Flu activity in Mass. reaches 2nd highest level in a decade
Flu activity in Massachusetts has spiked yet again, reaching the second-highest level the state has seen in at least the past decade.
Since 2007, the earliest year of available state data, Massachusetts has seen higher rates of reports of flu-like illnesses during only one other stretch — the height of the 2009 swine flu pandemic.
And the flu activity rate this year is just barely behind that peak.
“It’s been a bad season,” said Dr. Larry Madoff, director of the state Department of Public Health’s Division of Epidemiology and Immunization. “We’re concerned. The flu is always a big concern. It’s a serious, sometimes fatal illness.”
Flu-associated hospitalizations also rose again, according to the latest weekly report, which shows statistics for the seven-day stretch that ended Feb. 3. State health officials released the report Thursday afternoon.
Madoff said even less-severe flu seasons tend to strain hospital resources. The worse-than-normal situation this year has exacerbated that.
“Hospitals are stretched thin,” Madoff said. “They’re telling us their emergency rooms are busy and their beds are full.”
The new figures marked the third straight week that flu activity has risen in Massachusetts.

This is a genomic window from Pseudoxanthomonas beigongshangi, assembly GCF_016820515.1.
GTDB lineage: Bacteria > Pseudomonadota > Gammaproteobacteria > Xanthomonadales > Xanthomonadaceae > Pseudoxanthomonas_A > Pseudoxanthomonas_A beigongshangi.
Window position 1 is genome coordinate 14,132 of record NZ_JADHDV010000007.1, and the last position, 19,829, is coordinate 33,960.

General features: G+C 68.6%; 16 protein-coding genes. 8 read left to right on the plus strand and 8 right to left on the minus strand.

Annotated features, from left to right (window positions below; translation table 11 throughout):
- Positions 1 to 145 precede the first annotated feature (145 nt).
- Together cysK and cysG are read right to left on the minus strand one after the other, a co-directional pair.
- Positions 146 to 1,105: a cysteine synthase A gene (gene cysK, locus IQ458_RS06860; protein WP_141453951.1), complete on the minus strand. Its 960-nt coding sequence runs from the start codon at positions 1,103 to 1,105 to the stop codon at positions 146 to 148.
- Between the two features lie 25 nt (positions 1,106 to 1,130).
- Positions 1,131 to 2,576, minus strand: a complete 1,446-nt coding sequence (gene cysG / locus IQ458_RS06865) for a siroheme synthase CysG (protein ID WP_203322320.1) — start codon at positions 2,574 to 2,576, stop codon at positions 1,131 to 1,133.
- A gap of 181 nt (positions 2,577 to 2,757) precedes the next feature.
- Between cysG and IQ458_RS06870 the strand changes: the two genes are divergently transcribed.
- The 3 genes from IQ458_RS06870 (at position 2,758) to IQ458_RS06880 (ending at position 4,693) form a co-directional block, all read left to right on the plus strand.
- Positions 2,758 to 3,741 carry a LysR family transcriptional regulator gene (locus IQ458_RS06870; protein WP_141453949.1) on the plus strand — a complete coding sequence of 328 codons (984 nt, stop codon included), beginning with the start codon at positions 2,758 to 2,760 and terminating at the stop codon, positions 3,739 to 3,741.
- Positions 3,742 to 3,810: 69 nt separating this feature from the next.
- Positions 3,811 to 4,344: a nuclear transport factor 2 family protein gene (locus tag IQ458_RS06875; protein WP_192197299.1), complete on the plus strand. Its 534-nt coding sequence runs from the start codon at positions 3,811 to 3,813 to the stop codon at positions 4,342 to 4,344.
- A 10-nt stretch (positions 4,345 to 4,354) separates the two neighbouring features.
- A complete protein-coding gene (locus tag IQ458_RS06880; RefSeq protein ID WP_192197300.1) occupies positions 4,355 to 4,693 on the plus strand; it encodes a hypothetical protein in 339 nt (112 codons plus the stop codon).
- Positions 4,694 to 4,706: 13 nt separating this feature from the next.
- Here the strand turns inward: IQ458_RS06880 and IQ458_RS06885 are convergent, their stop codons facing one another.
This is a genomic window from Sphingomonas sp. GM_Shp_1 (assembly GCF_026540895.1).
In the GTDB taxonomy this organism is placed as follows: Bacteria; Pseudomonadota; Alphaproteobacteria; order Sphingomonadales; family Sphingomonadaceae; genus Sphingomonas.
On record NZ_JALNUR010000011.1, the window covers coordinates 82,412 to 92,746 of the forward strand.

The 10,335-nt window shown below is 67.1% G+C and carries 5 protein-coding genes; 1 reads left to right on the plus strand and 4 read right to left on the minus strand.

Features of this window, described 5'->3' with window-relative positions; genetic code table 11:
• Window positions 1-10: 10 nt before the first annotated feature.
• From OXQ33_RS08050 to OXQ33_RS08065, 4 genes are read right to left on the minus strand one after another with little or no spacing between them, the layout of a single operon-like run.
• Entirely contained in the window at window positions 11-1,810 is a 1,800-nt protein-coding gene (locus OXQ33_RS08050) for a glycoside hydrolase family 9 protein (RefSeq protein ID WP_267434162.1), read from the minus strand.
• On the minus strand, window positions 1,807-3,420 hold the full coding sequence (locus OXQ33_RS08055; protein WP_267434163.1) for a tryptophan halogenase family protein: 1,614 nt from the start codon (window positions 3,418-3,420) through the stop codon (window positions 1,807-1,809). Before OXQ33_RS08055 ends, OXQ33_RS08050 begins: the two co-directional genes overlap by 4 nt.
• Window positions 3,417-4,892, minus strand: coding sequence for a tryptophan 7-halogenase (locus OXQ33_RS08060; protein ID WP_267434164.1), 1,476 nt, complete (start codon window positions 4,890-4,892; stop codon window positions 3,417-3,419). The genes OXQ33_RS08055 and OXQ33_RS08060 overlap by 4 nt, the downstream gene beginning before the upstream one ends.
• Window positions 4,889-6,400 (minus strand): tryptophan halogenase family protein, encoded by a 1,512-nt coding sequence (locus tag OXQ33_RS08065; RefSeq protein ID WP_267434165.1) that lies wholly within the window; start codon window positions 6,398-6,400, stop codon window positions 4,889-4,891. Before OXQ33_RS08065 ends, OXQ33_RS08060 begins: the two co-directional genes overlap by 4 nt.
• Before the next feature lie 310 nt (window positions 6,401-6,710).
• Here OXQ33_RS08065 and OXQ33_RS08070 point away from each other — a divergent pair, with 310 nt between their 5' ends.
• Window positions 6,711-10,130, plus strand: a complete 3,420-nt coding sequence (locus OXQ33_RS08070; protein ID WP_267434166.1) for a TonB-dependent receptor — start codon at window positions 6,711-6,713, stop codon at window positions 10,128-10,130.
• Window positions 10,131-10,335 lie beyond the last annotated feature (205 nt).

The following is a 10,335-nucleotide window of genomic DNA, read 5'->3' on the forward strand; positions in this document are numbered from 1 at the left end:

The report declared, as it has in recent weeks, that flu activity in the state is “high” and also geographically “widespread,” meaning the virus has infected people in many different regions.
Flu activity has been high and widespread in many other states around the country.
New national flu statistics covering that same weeklong stretch are expected to be released by the US Centers for Disease Control and Prevention Friday.
Health officials continue to urge people who have not been vaccinated to get a flu shot.
“Flu season can be many weeks long. It can go on certainly until spring,” Madoff said. “There’s still plenty of time to get vaccinated, and it’s a good idea. You protect not only yourself but also those around you.”
The timing and duration of the flu season varies each year. Historically, the most common month for flu activity to peak has been February.
But as officials have said, this flu season got off to an earlier start than normal, and it can be hard to predict when it will start to taper off.